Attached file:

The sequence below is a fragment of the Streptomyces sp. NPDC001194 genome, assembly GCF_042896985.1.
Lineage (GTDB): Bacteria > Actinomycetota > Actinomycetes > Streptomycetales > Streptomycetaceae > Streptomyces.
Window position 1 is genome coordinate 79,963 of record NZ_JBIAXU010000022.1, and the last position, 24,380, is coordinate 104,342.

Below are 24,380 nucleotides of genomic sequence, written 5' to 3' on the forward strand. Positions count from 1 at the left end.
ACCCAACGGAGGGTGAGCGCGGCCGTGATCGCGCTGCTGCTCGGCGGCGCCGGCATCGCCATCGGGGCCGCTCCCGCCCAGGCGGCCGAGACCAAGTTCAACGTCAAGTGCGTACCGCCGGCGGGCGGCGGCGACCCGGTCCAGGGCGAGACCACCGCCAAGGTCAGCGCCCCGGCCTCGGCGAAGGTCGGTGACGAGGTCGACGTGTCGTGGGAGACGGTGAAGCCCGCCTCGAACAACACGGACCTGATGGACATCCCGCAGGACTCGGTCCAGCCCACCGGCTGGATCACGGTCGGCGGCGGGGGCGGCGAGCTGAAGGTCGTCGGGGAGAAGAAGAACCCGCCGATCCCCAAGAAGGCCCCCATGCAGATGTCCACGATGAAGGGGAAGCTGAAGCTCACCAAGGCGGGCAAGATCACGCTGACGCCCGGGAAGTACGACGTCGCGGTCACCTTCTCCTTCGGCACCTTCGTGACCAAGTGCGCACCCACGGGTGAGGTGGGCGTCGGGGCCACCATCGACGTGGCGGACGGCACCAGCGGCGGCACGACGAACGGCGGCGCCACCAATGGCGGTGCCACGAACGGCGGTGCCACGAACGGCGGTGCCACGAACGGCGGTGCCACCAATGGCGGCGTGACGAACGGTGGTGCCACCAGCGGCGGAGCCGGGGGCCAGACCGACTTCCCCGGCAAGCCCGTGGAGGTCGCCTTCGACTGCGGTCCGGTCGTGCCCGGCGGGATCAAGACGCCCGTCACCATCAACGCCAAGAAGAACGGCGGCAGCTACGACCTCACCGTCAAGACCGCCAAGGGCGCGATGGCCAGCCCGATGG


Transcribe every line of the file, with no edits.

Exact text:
The sequence below is a fragment of the Streptomyces sp. NPDC001194 genome, assembly GCF_042896985.1.
Lineage (GTDB): Bacteria > Actinomycetota > Actinomycetes > Streptomycetales > Streptomycetaceae > Streptomyces.
Window position 1 is genome coordinate 79,963 of record NZ_JBIAXU010000022.1, and the last position, 24,380, is coordinate 104,342.

Below are 24,380 nucleotides of genomic sequence, written 5' to 3' on the forward strand. Positions count from 1 at the left end.
ACCCAACGGAGGGTGAGCGCGGCCGTGATCGCGCTGCTGCTCGGCGGCGCCGGCATCGCCATCGGGGCCGCTCCCGCCCAGGCGGCCGAGACCAAGTTCAACGTCAAGTGCGTACCGCCGGCGGGCGGCGGCGACCCGGTCCAGGGCGAGACCACCGCCAAGGTCAGCGCCCCGGCCTCGGCGAAGGTCGGTGACGAGGTCGACGTGTCGTGGGAGACGGTGAAGCCCGCCTCGAACAACACGGACCTGATGGACATCCCGCAGGACTCGGTCCAGCCCACCGGCTGGATCACGGTCGGCGGCGGGGGCGGCGAGCTGAAGGTCGTCGGGGAGAAGAAGAACCCGCCGATCCCCAAGAAGGCCCCCATGCAGATGTCCACGATGAAGGGGAAGCTGAAGCTCACCAAGGCGGGCAAGATCACGCTGACGCCCGGGAAGTACGACGTCGCGGTCACCTTCTCCTTCGGCACCTTCGTGACCAAGTGCGCACCCACGGGTGAGGTGGGCGTCGGGGCCACCATCGACGTGGCGGACGGCACCAGCGGCGGCACGACGAACGGCGGCGCCACCAATGGCGGTGCCACGAACGGCGGTGCCACGAACGGCGGTGCCACGAACGGCGGTGCCACCAATGGCGGCGTGACGAACGGTGGTGCCACCAGCGGCGGAGCCGGGGGCCAGACCGACTTCCCCGGCAAGCCCGTGGAGGTCGCCTTCGACTGCGGTCCGGTCGTGCCCGGCGGGATCAAGACGCCCGTCACCATCAACGCCAAGAAGAACGGCGGCAGCTACGACCTCACCGTCAAGACCGCCAAGGGCGCGATGGCCAGCCCGATGG